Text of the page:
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Raymond Camden is a developer evangelist for Adobe. His work focuses on web standards, mobile development and Cold Fusion. He's a published author and presents at conferences and user groups on a variety of topics. He is the happily married proud father of three kids and is somewhat of a Star Wars nut. Raymond can be reached via his blog at www.raymondcamden.com or via email at raymondcamden@gmail.com Raymond is a DZone MVB and is not an employee of DZone and has posted 232 posts at DZone. You can read more from them at their website. View Full User Profile

Infinite Scroll Example with ColdFusion

05.23.2013
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A few weeks ago a reader asked if I had an example of infinite scroll with a ColdFusion back end. I replied that I did not, and that infinite scroll was the worst thing to happen to the Internet since the rainbow horizontal rule.

I'm possibly being a bit overly dramatic, but I'm really not a fan of it. Maybe it's the OCD in me, but the fact that I can never get to the end of an infinite scroll UI just bugs the hell out of me.

That being said - I figured - why not make a quick example. It can't hurt, right?

I did some Googling on the topic. Initially the results I found were not very helpful. Many required a bit of configuration and I was really looking for something quick and simple. Finally I came across this great answer on Stack Overflow:

$(window).scroll(function () { 
   if ($(window).scrollTop() >= $(document).height() - $(window).height() - 10) {
      //Add something at the end of the page
   }
});

4 simple lines. Nice! So I took this and ran with it. I first created a fake service in a ColdFusion component that would return an infinite amount of data. Not exactly real world, but it worked. Note that I added a bit of a delay to the code so that my local testing would feel a bit more realistic.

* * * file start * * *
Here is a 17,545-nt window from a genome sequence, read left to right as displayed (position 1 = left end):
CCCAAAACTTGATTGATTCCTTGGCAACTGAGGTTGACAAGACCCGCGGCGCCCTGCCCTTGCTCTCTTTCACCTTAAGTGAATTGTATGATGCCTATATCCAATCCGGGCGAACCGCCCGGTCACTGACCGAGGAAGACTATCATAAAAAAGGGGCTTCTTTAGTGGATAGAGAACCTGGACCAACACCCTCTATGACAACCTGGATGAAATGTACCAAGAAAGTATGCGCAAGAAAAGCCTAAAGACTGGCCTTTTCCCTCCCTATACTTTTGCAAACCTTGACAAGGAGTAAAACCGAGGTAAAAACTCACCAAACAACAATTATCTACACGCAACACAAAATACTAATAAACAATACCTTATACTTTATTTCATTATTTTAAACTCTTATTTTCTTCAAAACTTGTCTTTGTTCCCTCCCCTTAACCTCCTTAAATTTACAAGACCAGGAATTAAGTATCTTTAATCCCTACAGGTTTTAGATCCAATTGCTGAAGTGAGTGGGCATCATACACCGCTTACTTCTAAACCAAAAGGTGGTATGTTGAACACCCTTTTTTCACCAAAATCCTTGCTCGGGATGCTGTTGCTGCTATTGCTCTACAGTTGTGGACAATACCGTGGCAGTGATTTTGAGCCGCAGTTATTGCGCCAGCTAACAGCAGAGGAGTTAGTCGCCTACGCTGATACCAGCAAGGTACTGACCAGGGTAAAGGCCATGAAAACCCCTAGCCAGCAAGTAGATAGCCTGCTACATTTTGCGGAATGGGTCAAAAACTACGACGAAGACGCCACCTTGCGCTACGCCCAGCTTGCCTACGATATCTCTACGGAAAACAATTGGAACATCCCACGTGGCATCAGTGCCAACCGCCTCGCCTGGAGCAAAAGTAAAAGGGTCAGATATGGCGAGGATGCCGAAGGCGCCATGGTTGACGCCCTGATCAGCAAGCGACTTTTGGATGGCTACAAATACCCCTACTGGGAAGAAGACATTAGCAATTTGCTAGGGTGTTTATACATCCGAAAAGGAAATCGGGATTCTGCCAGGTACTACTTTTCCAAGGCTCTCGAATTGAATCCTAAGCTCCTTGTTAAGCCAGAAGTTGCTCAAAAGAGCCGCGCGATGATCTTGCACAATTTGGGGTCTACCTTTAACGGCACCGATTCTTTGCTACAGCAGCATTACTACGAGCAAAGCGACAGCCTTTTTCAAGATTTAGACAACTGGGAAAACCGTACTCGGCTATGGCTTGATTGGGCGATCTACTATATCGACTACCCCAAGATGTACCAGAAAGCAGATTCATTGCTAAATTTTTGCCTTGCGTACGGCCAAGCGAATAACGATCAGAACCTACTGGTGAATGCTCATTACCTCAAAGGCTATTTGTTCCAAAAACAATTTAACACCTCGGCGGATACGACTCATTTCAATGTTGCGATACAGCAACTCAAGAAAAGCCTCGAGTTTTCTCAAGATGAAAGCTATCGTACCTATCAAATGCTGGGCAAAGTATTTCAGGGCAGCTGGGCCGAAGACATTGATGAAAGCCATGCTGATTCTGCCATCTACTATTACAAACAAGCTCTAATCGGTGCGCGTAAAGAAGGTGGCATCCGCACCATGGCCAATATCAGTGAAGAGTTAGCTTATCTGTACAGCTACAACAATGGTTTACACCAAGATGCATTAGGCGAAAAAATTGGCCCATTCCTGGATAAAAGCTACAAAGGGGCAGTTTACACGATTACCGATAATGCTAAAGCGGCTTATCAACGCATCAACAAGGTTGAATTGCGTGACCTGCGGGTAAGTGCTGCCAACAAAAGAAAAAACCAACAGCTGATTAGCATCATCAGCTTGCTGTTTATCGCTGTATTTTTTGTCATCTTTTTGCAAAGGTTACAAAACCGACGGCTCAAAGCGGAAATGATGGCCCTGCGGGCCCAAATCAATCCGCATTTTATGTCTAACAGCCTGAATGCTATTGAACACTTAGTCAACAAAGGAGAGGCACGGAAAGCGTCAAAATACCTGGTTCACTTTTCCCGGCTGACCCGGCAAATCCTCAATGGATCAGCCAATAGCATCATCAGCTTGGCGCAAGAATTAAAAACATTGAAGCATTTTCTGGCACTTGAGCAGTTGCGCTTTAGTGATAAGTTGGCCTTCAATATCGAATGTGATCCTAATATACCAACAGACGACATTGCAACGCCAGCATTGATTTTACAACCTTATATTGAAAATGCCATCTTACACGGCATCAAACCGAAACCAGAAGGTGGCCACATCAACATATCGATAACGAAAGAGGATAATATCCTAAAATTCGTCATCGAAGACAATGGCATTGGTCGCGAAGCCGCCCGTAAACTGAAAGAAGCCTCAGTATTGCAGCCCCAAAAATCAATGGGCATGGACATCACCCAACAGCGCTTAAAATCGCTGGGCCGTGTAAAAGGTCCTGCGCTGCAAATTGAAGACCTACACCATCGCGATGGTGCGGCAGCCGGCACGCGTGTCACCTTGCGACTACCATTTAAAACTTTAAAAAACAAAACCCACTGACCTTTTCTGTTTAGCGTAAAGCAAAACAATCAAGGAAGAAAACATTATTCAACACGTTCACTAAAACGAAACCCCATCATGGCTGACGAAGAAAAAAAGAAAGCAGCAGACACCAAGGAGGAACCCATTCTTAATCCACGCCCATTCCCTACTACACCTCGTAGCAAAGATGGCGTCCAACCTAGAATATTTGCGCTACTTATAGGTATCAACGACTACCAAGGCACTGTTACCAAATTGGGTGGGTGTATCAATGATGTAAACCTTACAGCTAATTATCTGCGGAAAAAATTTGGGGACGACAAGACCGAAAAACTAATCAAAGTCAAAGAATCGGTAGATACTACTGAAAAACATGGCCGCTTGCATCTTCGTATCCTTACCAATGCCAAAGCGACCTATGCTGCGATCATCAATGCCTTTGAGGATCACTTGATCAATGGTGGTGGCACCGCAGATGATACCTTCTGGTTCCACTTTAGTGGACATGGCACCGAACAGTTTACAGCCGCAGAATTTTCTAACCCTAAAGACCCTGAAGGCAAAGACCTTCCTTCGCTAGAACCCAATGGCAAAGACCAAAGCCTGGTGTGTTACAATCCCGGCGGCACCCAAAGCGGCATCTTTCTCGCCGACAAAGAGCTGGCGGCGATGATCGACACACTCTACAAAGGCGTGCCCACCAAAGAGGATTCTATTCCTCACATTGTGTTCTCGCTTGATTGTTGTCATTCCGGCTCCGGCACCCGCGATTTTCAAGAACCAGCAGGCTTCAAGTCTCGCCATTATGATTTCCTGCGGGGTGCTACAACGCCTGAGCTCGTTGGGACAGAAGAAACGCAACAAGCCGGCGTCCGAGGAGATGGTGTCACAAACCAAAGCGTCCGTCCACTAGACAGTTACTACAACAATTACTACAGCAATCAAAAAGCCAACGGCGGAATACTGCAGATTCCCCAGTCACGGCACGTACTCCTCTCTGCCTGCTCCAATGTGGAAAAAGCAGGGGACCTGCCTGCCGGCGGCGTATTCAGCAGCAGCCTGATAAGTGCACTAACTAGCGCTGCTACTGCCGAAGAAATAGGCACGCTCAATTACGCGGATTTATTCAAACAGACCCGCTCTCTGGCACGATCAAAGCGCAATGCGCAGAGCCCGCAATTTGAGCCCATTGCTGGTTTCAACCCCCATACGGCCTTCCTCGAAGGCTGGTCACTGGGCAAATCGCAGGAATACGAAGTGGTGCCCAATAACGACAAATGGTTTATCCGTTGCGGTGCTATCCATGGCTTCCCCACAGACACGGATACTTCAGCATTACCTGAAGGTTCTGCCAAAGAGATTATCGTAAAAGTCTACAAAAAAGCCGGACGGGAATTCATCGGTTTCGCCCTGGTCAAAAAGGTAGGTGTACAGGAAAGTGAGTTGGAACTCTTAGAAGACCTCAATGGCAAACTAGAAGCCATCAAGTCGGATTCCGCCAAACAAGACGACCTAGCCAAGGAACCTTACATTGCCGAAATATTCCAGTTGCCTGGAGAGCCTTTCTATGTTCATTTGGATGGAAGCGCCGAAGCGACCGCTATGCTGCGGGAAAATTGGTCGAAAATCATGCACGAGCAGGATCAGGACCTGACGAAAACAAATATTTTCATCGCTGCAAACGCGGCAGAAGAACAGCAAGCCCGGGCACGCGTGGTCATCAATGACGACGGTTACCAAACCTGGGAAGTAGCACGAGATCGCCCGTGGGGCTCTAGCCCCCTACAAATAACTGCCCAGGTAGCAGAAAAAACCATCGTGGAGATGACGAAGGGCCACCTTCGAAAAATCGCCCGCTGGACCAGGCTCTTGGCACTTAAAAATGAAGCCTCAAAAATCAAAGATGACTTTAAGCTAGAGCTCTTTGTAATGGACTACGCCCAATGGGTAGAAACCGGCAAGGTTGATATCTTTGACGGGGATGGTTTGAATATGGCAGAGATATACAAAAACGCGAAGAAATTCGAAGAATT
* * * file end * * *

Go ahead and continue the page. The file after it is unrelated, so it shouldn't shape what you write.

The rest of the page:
component {

  //default per page
	variables.perpage = 25;

	//json all the things
	url.returnformat = "json";

	remote function getData(numeric start = 1) {
		//fake slowness
		sleep(1000);
		var results = [];
		for(var i=1; i <= variables.perpage; i++) {
			var result = { "title":"This Is Blog #start+i-1#", "body": repeatString("This is some random stuff. ", randRange(3,7)) };
			arrayAppend(results, result);
		}

		return results;

	}


}

The code here is pretty arbitrary. I return an array of structures containing a title and a body. I accept a start parameter, but I don't really even use it. Again, the entire purpose for this was to just send me a lot of data. Now let's look at the front-end code.

<!doctype html>
<html lang="en">
  <head>
		<script type="text/javascript" src="http://ajax.googleapis.com/ajax/libs/jquery/1/jquery.min.js"></script>
		<script>
			$(document).ready(function() {
				
				//flag to detect already loading
				var loading = false;
				//initial position
				var position = 1;
				//a place for my crap
				var contentDiv = $("#content");
				
				//populate the initial content
				loadContent(position);
				
				$(window).scroll(function () {